Belt and Road growing in size and scope
The growing impact and importance of China’s Belt and Road international infrastructure development initiative was on display last week in Beijing as leaders from 28 nations gathered to discuss enhancing cooperation on the initiative.
During the Summit Chinese President Xi Jinping, as Fortune detailed, “urged major multilateral institutions to join [Belt and Road] while pledging $124 billion in support [of] the initiative.”
Belt and Road: A vast initiative presents vast opportunity
As Belt and Road spans 65 countries and represents 60 percent of the global population and approximately one-third of global GDP, the initiative has generated keen interest among professional services firms, trade and investment facilitation organizations, governments, infrastructure finance and development companies and others that might help assist in the work associated with the vast project.
Indeed, as the Times of India detailed last week: “Inspired by the Silk Road, the medieval trade routes between Europe and Asia, the OBOR project will be a vast network of land and maritime routes across dozens of countries. It will impact 4.4 billion people. China is said to be spending $1 trillion on it. It is not one project but six major routes which will include several railways line, roads, ports and other infrastructure.”
And as legal services sector consultant Mark Cohen observed in Bloomberg Big Law Business in 2015 “China’s “One Belt, One Road” (OBOR) development strategy enacted in 2013 might prove a catalyst for a Silk Road Sequel, this time featuring China’s participation in cross-border, cross-continent, and global delivery of legal services.”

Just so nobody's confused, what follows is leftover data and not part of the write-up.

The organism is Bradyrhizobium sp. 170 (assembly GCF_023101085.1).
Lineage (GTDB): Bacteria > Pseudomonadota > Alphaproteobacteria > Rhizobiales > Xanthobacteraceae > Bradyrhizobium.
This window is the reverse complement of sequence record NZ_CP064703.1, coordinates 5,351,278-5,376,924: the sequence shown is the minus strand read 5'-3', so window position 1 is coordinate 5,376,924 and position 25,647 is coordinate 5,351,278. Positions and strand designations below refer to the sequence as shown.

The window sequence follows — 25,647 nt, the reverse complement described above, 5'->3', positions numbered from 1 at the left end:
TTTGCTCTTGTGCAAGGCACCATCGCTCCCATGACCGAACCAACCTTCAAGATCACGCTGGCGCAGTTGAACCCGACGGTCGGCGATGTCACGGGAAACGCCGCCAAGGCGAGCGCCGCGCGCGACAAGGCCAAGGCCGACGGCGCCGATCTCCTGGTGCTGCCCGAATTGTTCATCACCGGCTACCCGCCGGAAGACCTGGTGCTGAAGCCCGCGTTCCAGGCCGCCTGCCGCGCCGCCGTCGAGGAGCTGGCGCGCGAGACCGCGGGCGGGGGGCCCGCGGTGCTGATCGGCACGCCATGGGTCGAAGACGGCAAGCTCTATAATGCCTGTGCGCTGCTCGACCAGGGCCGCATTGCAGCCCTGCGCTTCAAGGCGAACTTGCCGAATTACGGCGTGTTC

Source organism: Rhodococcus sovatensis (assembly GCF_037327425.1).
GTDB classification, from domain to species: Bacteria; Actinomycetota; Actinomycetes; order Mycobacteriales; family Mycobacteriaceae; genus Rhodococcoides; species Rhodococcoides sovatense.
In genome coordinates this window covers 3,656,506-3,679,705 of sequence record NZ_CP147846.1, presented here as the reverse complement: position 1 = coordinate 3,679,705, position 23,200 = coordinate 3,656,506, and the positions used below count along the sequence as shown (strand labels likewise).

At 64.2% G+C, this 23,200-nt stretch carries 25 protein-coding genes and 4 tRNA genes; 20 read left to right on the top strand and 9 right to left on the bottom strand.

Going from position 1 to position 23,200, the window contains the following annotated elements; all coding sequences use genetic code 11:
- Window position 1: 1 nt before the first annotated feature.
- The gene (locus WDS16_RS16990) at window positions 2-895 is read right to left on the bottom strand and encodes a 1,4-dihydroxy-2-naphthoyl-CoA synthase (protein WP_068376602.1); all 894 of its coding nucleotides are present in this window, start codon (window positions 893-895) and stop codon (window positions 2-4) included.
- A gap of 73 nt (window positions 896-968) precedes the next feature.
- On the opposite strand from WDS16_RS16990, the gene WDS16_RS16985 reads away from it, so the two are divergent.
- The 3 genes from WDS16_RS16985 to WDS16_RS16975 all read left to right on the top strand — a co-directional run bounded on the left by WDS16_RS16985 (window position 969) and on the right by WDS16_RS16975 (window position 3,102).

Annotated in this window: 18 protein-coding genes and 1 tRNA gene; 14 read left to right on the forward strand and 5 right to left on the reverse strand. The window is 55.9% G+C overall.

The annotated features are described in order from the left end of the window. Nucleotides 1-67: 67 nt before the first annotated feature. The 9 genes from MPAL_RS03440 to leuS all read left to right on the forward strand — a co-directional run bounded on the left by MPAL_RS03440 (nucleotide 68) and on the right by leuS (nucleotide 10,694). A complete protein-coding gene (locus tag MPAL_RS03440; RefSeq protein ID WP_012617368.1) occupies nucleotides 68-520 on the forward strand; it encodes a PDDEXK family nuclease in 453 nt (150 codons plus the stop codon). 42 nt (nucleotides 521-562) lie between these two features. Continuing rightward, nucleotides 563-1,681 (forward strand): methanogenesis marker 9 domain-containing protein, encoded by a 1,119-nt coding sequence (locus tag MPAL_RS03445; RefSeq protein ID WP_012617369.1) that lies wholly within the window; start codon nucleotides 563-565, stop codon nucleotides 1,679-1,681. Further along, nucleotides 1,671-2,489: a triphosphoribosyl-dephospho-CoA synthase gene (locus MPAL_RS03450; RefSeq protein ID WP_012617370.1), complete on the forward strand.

Big4 accounting takes a leadership role in Belt and Road thought leadership
Some accounting, legal, trade and investment firms are beginning to stake-out thought leadership positions as a means by which to attract new clients and partners to increase their respective roles in Belt and Road.
Notably, all of the Big4 accounting firms have begun to write extensively on Belt and Road, including Ernst & Young (EY), Deloitte, PricewaterhouseCoopers (PwC) and KPMG. Asia-Pacific region accounting firm Dezan Shira has established Silk Road Briefing. And international law firms Norton Rose Fulbright and King & Wood Mallesons have also established a growing body of work devoted to Belt and Road subjects.
Perhaps the most significant hub of information on Belt and Road to date comes from the Hong Kong Trade and Development Council (HKTDC). And PwC’s initiative is a unique standout as it now publishes the PwC B&R Watch — a “review of capital project and deal activity in the countries that fall under the Belt and Road Initiative (B&R)”
Early days yet for Belt and Road thought leadership
It remains early days for Belt and Road thought leadership. And firms that might wish to become an early adopter thought leader on Belt and Road still have time to do so.
Well-planned and carefully cultivated — thought leadership initiatives benefit those organizations that undertake them. McKinsey Quarterly is perhaps the most high-profile example of this success.
Well designed to appeal uniquely to key Belt and Road audiences, a sophisticated thought leadership position staked out now will likely yield more Belt and Road-related publicity and revenue for firms that take up the challenge.
Would you like to learn more about how you or your law firm can most effectively establish a thought leadership effort around Belt and Road or other key legal issues? If so, please fill out the form below to arrange a discussion with Asia Law Portal editor and publisher, John Grimley: